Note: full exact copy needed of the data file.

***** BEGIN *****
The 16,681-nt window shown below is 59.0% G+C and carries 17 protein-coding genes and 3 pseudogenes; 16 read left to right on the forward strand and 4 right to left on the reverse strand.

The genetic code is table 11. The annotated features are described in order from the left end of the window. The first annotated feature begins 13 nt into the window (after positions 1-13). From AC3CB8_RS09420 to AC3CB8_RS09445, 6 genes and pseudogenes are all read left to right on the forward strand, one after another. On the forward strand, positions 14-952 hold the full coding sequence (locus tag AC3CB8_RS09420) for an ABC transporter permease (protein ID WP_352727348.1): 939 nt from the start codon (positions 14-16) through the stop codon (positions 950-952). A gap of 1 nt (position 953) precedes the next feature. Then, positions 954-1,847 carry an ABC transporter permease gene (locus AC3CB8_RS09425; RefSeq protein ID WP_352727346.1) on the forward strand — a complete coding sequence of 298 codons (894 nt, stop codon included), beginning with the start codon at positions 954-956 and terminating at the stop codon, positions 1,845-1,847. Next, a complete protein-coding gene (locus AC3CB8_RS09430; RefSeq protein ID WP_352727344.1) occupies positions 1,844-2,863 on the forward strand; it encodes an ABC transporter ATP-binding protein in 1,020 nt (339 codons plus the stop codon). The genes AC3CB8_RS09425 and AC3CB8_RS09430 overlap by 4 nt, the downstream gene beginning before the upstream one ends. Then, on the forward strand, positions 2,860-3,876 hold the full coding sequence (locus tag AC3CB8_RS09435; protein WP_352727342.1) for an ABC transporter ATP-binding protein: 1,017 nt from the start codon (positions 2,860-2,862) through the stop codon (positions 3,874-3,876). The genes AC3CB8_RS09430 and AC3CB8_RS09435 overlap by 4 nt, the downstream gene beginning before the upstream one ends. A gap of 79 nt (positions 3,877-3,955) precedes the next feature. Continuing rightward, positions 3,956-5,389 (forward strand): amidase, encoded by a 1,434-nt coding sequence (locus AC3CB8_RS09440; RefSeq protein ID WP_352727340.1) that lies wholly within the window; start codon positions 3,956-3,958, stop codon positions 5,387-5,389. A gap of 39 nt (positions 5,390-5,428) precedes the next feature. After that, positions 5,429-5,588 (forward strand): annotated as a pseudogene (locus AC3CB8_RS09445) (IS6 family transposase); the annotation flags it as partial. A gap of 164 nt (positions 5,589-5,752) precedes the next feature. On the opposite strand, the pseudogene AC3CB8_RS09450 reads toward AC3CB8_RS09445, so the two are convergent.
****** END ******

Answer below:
The 16,681-nt window shown below is 59.0% G+C and carries 17 protein-coding genes and 3 pseudogenes; 16 read left to right on the forward strand and 4 right to left on the reverse strand.

The genetic code is table 11. The annotated features are described in order from the left end of the window. The first annotated feature begins 13 nt into the window (after positions 1-13). From AC3CB8_RS09420 to AC3CB8_RS09445, 6 genes and pseudogenes are all read left to right on the forward strand, one after another. On the forward strand, positions 14-952 hold the full coding sequence (locus tag AC3CB8_RS09420) for an ABC transporter permease (protein ID WP_352727348.1): 939 nt from the start codon (positions 14-16) through the stop codon (positions 950-952). A gap of 1 nt (position 953) precedes the next feature. Then, positions 954-1,847 carry an ABC transporter permease gene (locus AC3CB8_RS09425; RefSeq protein ID WP_352727346.1) on the forward strand — a complete coding sequence of 298 codons (894 nt, stop codon included), beginning with the start codon at positions 954-956 and terminating at the stop codon, positions 1,845-1,847. Next, a complete protein-coding gene (locus AC3CB8_RS09430; RefSeq protein ID WP_352727344.1) occupies positions 1,844-2,863 on the forward strand; it encodes an ABC transporter ATP-binding protein in 1,020 nt (339 codons plus the stop codon). The genes AC3CB8_RS09425 and AC3CB8_RS09430 overlap by 4 nt, the downstream gene beginning before the upstream one ends. Then, on the forward strand, positions 2,860-3,876 hold the full coding sequence (locus tag AC3CB8_RS09435; protein WP_352727342.1) for an ABC transporter ATP-binding protein: 1,017 nt from the start codon (positions 2,860-2,862) through the stop codon (positions 3,874-3,876). The genes AC3CB8_RS09430 and AC3CB8_RS09435 overlap by 4 nt, the downstream gene beginning before the upstream one ends. A gap of 79 nt (positions 3,877-3,955) precedes the next feature. Continuing rightward, positions 3,956-5,389 (forward strand): amidase, encoded by a 1,434-nt coding sequence (locus AC3CB8_RS09440; RefSeq protein ID WP_352727340.1) that lies wholly within the window; start codon positions 3,956-3,958, stop codon positions 5,387-5,389. A gap of 39 nt (positions 5,390-5,428) precedes the next feature. After that, positions 5,429-5,588 (forward strand): annotated as a pseudogene (locus AC3CB8_RS09445) (IS6 family transposase); the annotation flags it as partial. A gap of 164 nt (positions 5,589-5,752) precedes the next feature. On the opposite strand, the pseudogene AC3CB8_RS09450 reads toward AC3CB8_RS09445, so the two are convergent.